Funds will be used primarily for research, transcribing, and the services required to update and maintain the websites. The ten-year project has a budget of $10 million—all from donations. To financially support our transcription and research teams, learn how you can make a donation or email us at [email protected].

The project is enormous, and the Church History Department has offered its support by granting access to the Wilford Woodruff documents in its collection and generously providing technical advice to our web team. The number of journals, letters, discourses, and histories written by Wilford Woodruff is more than 16,000. We have only located 7,000 but hope that those who understand the significance of the records they may find in their attics or basements will be willing to share digital copies of them as part of this great endeavor.

The significance of The Joseph Smith Papers, which include the foundational documents of The Church of Jesus Christ of Latter-day Saints, is difficult to overstate. The Joseph Smith Papers Calendar of Documents includes 2,500 documents written by Joseph Smith, or written at his request by scribes. The 7,000 documents in the Wilford Woodruff Papers Calendar of Documents contain more than 40,000 pages. Wilford Woodruff’s records will extend the history of the restoration another 54 years, from Joseph Smith’s martyrdom in 1844 to Wilford Woodruff’s death in 1898. Combined, they will tell the story of the Restoration in the nineteenth century in a remarkable way.

Wilford Woodruff is an example of someone unceasingly devoted to securing for himself and all of us the promises of the Lord for Covenant Israel. It is fitting to conclude with one of Wilford’s many testimonies of the Restoration:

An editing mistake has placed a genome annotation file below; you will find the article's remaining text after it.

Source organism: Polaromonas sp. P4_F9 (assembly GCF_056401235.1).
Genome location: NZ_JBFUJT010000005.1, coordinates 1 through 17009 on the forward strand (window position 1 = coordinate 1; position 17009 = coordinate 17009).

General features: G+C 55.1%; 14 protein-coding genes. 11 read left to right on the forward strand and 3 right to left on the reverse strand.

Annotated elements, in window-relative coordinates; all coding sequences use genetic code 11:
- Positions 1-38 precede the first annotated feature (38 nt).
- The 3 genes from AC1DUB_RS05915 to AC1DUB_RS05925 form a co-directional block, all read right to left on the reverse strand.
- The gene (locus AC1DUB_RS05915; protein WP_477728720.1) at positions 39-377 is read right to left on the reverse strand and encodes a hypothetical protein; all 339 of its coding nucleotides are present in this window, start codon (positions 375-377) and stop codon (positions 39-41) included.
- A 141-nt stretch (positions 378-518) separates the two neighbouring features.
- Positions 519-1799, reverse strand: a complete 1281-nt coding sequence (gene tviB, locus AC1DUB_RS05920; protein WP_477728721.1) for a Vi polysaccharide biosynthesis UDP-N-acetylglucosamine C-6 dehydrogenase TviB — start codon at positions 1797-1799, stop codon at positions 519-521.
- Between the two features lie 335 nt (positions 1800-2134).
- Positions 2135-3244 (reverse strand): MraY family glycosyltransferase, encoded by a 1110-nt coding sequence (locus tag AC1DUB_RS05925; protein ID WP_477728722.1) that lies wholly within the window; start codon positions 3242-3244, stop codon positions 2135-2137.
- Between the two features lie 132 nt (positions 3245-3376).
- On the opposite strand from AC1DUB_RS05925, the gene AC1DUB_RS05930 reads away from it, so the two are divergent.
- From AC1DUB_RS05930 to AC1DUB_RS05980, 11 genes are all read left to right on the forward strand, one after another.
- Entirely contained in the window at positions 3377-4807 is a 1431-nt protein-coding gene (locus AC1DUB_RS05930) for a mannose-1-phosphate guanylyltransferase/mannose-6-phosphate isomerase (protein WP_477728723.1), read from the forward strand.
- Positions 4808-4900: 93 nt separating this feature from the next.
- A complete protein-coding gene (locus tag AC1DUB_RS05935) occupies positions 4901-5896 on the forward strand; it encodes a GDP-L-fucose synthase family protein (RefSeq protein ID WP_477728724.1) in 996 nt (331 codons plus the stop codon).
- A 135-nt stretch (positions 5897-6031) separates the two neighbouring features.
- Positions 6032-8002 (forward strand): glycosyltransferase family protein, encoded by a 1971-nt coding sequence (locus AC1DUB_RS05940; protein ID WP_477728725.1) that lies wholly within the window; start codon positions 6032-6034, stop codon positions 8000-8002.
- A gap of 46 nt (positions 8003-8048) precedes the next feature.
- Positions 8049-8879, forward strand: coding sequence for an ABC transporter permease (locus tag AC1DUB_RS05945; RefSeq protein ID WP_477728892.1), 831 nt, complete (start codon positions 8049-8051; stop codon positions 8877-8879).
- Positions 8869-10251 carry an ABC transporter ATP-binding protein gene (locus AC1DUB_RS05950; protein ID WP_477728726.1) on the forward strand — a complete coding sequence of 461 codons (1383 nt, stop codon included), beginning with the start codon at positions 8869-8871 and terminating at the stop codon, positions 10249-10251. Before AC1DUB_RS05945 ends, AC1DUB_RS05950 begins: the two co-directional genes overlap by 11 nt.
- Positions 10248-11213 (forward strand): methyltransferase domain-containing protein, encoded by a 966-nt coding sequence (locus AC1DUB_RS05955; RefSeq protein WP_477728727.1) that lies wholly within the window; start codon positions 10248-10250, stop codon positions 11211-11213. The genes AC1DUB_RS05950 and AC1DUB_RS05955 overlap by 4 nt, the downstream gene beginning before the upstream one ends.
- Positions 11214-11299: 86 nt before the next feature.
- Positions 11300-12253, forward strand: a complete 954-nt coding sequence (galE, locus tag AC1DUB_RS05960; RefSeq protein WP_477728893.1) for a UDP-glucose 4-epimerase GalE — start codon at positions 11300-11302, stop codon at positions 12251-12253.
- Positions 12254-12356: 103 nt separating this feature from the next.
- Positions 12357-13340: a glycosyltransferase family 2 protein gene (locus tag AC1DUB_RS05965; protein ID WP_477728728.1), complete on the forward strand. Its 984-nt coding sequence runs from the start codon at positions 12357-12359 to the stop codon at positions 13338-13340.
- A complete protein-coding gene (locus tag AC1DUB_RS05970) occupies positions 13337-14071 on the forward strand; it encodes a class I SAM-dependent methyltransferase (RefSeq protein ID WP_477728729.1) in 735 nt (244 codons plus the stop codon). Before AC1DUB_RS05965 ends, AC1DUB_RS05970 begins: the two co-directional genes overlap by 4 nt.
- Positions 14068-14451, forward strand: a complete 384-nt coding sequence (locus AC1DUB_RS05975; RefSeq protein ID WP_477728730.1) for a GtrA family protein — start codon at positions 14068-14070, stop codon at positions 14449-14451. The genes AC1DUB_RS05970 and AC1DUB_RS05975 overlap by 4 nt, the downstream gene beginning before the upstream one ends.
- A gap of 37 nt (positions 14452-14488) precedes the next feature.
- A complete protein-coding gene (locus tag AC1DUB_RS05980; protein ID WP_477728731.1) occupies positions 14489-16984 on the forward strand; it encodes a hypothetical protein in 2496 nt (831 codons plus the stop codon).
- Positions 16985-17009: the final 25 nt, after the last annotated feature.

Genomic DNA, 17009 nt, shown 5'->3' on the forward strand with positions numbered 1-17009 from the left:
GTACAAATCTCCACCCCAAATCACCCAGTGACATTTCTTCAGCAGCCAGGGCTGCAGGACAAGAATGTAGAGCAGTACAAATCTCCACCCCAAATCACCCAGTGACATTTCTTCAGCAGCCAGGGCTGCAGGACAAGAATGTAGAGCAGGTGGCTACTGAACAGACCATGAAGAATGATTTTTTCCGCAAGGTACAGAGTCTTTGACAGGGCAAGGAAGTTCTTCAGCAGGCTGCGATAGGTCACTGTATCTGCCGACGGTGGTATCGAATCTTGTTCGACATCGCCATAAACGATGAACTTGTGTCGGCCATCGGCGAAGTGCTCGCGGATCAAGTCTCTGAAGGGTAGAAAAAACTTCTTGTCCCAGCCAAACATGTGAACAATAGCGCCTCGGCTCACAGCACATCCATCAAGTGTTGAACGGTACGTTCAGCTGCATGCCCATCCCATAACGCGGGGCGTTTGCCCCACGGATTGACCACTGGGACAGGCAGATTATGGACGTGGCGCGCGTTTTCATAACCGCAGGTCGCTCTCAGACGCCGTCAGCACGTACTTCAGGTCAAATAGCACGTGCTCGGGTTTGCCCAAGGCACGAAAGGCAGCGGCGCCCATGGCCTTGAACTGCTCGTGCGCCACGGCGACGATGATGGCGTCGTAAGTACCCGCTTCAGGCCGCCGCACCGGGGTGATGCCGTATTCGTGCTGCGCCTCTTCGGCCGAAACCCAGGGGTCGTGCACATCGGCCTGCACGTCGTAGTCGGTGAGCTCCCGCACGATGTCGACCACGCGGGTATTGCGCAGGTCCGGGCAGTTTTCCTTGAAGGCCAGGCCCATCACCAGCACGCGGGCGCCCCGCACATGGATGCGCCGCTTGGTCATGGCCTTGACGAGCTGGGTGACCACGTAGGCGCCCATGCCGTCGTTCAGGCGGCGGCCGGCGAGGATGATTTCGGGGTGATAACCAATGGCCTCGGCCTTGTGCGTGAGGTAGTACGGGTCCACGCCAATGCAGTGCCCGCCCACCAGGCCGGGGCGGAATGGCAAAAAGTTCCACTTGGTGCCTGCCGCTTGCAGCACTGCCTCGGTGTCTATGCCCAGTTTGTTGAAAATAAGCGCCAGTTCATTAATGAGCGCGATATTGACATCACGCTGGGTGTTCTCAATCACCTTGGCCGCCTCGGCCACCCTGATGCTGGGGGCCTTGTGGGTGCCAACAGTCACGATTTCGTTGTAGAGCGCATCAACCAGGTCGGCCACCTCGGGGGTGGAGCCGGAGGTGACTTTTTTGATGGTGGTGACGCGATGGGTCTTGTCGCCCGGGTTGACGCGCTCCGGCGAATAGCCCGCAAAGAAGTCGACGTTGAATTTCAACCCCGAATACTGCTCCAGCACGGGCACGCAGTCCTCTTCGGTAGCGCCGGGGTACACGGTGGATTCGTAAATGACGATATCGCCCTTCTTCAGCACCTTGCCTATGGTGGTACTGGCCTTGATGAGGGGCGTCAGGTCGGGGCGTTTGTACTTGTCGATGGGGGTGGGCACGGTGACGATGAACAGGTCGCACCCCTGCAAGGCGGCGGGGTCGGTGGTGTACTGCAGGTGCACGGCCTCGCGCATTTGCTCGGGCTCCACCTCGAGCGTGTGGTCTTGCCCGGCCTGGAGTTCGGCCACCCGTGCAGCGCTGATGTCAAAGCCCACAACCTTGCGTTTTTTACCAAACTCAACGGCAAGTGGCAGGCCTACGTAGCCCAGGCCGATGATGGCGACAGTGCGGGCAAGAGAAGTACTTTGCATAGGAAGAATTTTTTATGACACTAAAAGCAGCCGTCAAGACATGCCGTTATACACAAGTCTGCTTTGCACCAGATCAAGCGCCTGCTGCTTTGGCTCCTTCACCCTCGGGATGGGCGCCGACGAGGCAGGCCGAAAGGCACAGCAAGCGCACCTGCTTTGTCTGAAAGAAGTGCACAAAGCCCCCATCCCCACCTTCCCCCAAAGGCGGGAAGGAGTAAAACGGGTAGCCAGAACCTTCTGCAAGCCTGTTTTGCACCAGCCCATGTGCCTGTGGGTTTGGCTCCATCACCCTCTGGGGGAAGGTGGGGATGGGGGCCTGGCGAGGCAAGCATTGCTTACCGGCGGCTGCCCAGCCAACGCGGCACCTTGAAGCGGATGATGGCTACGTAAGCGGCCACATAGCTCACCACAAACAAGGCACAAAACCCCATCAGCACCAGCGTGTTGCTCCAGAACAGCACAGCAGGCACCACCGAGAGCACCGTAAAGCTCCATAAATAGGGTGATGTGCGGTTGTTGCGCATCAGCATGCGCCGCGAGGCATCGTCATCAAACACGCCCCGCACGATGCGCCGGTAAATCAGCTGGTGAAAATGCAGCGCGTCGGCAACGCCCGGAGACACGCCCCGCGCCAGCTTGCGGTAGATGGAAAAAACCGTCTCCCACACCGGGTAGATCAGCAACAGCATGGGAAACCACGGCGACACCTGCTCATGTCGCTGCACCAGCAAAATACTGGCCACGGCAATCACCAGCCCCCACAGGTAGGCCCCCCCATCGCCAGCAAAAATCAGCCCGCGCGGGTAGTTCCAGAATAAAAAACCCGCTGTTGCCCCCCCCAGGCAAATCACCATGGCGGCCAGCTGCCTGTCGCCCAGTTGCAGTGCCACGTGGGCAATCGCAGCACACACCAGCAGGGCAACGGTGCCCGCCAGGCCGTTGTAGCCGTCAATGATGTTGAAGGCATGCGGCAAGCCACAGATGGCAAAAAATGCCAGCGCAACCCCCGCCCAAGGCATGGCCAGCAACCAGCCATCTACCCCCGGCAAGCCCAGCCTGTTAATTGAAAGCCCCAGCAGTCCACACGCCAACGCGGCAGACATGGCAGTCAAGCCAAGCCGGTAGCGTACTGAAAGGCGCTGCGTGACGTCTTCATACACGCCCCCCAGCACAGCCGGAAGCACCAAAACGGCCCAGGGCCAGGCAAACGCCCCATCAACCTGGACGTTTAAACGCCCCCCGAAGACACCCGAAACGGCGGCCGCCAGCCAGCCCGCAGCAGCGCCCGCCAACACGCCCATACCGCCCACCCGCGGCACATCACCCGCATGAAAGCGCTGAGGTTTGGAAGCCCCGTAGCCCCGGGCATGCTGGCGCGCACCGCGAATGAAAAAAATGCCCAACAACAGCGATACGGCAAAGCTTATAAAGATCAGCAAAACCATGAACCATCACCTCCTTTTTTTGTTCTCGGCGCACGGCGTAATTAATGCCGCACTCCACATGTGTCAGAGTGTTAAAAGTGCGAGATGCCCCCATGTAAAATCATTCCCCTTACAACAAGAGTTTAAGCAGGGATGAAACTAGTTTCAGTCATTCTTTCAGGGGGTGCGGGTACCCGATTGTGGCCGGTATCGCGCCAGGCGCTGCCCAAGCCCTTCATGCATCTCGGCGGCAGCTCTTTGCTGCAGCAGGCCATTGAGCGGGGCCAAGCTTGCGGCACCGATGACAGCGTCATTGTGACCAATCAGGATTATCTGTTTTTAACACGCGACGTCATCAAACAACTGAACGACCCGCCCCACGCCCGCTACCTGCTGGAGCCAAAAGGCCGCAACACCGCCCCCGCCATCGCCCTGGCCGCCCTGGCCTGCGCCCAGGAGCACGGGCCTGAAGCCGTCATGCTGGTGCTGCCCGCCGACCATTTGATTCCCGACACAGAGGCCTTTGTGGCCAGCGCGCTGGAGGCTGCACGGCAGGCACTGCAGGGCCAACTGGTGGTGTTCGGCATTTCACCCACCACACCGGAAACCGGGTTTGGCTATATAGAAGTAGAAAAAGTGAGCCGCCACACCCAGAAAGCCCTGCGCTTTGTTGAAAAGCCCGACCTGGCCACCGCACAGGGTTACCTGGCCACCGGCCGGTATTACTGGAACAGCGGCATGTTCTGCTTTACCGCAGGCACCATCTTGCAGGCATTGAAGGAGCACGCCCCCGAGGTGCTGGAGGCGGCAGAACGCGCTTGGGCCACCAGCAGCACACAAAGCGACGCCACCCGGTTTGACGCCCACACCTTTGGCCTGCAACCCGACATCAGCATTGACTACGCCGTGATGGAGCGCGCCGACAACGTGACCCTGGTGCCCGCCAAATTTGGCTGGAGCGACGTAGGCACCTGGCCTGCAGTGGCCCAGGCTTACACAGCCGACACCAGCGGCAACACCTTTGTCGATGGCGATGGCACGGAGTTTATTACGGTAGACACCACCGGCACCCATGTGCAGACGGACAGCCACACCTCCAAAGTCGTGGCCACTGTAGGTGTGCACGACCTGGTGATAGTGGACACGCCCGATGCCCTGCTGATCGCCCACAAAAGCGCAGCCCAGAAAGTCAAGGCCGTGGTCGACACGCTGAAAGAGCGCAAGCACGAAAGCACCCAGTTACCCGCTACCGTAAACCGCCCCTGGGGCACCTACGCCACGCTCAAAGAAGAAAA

“I bear my testimony that Joseph Smith was a true Prophet of God, ordained of God to lay the foundation of His Church and kingdom in the last dispensation and fulness of times . . . The Prophet Joseph laid down his life for the word of God and testimony of Jesus Christ, and he will be crowned as a martyr in the presence of God and the Lamb. In all his testimonies to us, the power of God was visibly manifest in the Prophet Joseph.” Wilford Woodruff’s Testimony, Recorded on March 19, 1897.

Next week in Part Three, we’ll examine the “who” of the Wilford Woodruff Papers Foundation and delve into some of the many talented individuals who make up our team. We hope you will visit and take your front row seat to Church history. We are discovering new things every day.

To be the first to know when new content is added to the site, please visit and subscribe to our monthly email updates.

Richard E. Turley Jr.—Chair of Advisory Committee

Rick is the chair of the Advisory Committee for the Wilford Woodruff Papers Foundation. He recently retired from his position as Managing Director of the Communication Department of The Church of Jesus Christ of Latter-day Saints. Previously, he served as Managing Director of the Public Affairs Department, Assistant Church Historian and Recorder, and Managing Director of the Family and Church History Departments. He was a member of the editorial board for The Joseph Smith Papers, serves on the Board of the Brigham Young Center Foundation, and was a general editor of the Journals of George Q. Cannon print volumes. Among his numerous publications, he coedited the second volume in the Revelations and Translations series of The Joseph Smith Papers (2011).